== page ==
As new cases of Covid-19 hit 50,000 per day for the first time since the last lockdown, the government has suddenly and unapologetically granted us our ‘freedom’ back. Restrictions have been lifted, businesses have reopened and everyone is going back to work.
The government’s approach to ‘Freedom Day,’ so-called, gives us an interesting insight into what ‘freedom’ really means to the modern Conservative Party. Boris Johnson and his cabinet seem to hold a very childish definition of the term. For them, freedom is simply freedom from constraints: not having anyone tell you what you can and can’t do.
It isn’t hard to see why Boris Johnson and his colleagues favour this definition of freedom. Power and privilege has a tendency to warp one’s conception of what freedom means. For a person who has never struggled to pay their bills, who has never worried about feeding their children, who has never been forced to ask for help only to come face to face with an uncaring bureaucracy, the only real experience of ‘unfreedom’ will have involved external compulsion: parental constraints, school rules, laws.
This idea of freedom as ‘the ability to do what one wants’ appears to stand in stark contrast with the increasingly authoritarian direction of this government’s legislative agenda – from the Spy Cops Bill to the Policing Bill. But while Johnson is pushing to release constraints on the behaviour of upstanding citizens, this doesn’t stand in the way of his authoritarian impulses towards the working class. The law, after all, should be a weapon to be used against the poor – not a constraint on the actions of the rich.
What is more surprising is that this narrow definition of freedom also seems to resonate with a lot of people in the UK. Those who have protested the wearing of masks and mandatory vaccinations have done so on the basis that they are free to choose and no one—certainly not the government—can compel them to behave in a certain way.
In part, this way of thinking stems from an internalisation of neoliberal governmentality. We are governed in ways that treat us all as isolated, atomised individuals – our behaviour affects only ourselves and our immediate families because ‘there is no such thing as society’. Whether or not I wear a mask should be up to me, because I’m the one who is going to have to live with the consequences.
This is, of course, a highly simplistic—some might argue objectively incorrect—way to view human social relations. The behaviour of each of us impacts everyone else, especially when it comes to epidemiology. As many thousands of immuno-compromised people have pointed out, if the majority of the population decides not to wear a mask or get a vaccine, their health is compromised.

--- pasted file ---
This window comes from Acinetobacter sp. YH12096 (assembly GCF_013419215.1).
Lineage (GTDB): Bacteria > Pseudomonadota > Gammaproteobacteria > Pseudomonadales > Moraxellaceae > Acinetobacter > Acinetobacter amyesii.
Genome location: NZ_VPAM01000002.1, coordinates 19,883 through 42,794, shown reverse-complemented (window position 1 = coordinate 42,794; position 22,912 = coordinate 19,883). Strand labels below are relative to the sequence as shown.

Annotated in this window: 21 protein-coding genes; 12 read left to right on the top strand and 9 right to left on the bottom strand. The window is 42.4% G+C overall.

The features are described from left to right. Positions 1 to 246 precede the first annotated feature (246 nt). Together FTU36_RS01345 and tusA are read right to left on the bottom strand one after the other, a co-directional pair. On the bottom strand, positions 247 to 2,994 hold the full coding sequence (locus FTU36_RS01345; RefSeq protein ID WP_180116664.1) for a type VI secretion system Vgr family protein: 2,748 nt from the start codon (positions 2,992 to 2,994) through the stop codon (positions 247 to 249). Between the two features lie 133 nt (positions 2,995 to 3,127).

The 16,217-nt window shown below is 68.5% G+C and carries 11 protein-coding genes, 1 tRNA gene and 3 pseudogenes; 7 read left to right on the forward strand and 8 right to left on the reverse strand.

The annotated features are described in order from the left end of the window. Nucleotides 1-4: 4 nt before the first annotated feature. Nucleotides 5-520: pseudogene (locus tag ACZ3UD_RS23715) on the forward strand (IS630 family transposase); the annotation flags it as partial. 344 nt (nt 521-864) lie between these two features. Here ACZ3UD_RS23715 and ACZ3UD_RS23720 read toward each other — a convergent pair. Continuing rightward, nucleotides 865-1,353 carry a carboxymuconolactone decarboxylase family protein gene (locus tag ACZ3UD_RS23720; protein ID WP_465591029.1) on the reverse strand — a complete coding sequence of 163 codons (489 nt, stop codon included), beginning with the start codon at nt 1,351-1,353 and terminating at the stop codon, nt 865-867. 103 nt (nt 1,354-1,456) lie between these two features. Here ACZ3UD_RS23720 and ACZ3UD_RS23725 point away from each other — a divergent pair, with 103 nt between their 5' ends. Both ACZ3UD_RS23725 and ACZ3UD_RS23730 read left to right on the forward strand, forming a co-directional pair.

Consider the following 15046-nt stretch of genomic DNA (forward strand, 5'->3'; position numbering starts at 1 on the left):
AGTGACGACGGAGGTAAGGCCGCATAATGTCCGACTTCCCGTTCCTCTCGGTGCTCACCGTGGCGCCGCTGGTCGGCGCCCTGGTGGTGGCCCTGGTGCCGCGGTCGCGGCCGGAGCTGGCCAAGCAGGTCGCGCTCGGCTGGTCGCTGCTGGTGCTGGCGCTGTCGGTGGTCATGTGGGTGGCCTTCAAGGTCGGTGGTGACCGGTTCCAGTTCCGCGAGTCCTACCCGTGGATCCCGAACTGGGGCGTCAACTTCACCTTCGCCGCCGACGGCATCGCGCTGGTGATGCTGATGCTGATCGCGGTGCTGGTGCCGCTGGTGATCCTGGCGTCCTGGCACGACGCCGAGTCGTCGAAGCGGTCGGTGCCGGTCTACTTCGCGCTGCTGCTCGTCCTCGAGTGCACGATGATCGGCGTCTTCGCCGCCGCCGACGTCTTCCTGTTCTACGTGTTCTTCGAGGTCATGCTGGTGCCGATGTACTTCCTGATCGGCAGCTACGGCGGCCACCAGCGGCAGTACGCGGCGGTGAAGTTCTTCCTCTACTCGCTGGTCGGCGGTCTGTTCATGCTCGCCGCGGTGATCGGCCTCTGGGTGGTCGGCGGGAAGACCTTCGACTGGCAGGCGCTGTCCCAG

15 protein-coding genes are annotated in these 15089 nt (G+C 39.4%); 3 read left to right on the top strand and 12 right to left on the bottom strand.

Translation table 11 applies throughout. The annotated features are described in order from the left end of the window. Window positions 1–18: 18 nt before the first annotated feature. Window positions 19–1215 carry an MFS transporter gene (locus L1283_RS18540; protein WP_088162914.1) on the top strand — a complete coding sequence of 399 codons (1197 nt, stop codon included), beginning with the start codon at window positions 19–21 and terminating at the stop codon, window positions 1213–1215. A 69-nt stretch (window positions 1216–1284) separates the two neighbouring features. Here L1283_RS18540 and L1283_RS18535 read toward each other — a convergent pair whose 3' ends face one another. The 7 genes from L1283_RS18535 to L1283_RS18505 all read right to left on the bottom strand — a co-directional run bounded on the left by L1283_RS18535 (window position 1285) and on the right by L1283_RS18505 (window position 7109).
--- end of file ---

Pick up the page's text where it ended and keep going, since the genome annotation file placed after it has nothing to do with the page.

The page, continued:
But there is another factor at play here. People take comfort from asserting their narrow freedom in a world of pervasive unfreedom.
Most people who live in capitalist societies rightly spend most of their time feeling unfree. Most are forced to work in jobs they detest simply to avoid starving, while being subtly reminded that their unhappiness is their own fault. If you’re not wealthy and successful, it’s probably because you’re not ‘hustling’; because you’re lazy; because you’re worthless.
The tantalising prospect of escape from the drudgery of work and reproduction under capitalism is constantly dangled under peoples’ noses—whether in the form of the small business owner, the Instagram influencer, or the landlord—while remaining perennially out of reach. Those forced to rely on the state for help will be made to feel even more valueless through constant interactions with a bureaucracy that cares little whether they live or die.
This sense of powerlessness to change the conditions of one’s own existence is at the root of many peoples’ poor mental health. Rather than seeing the way they are treated as an affront to human dignity in general, most people see it as a reflection of their own personal worthlessness.
In this context of pervasive unfreedom, the prospect of ‘taking back control’ from those you see as responsible for your humiliation is an enticing one. The vote to leave the European Union, even among those likely to be materially harmed by such a move, is one clear example of this. But so is the insistence that ‘freedom day’ should go ahead, regardless of the impact on society as a whole.
This coalition between wealthy and oppressed individualists is that which underpins the Conservative Party’s electoral success. The impulse to rebel—to claw back an inch of one’s autonomy—is increasingly strong both for those who want the state to get out of the way so they can pursue their own interests and to those who resent the state for ignoring and humiliating them, as should be obvious from the fact that ‘anti-lockdown protests’ are taking place across London on the day lockdown officially ends.
There’s an authoritarian impulse in some progressive circles that manifests itself in the chiding of excited football fans, stupid anti-vaxxers, and ‘ignorant’ Leave voters, but such a reaction purposefully ignores all the ways in which these people are right to be suspicious about the exercise of state power. The Left can’t push back against neoliberal individualism by uncritically allying itself with the capitalist state.
Instead, we need to be asserting the value of every human life, pointing to the pervasive unfreedom experienced by many under capitalism, and arguing for the protection and extension of democracy so that every voice can be heard. Such an argument should be based on expansive understanding of freedom that can’t be reduced to freedom from external compulsion, but instead signifies the freedom of every human being to flourish.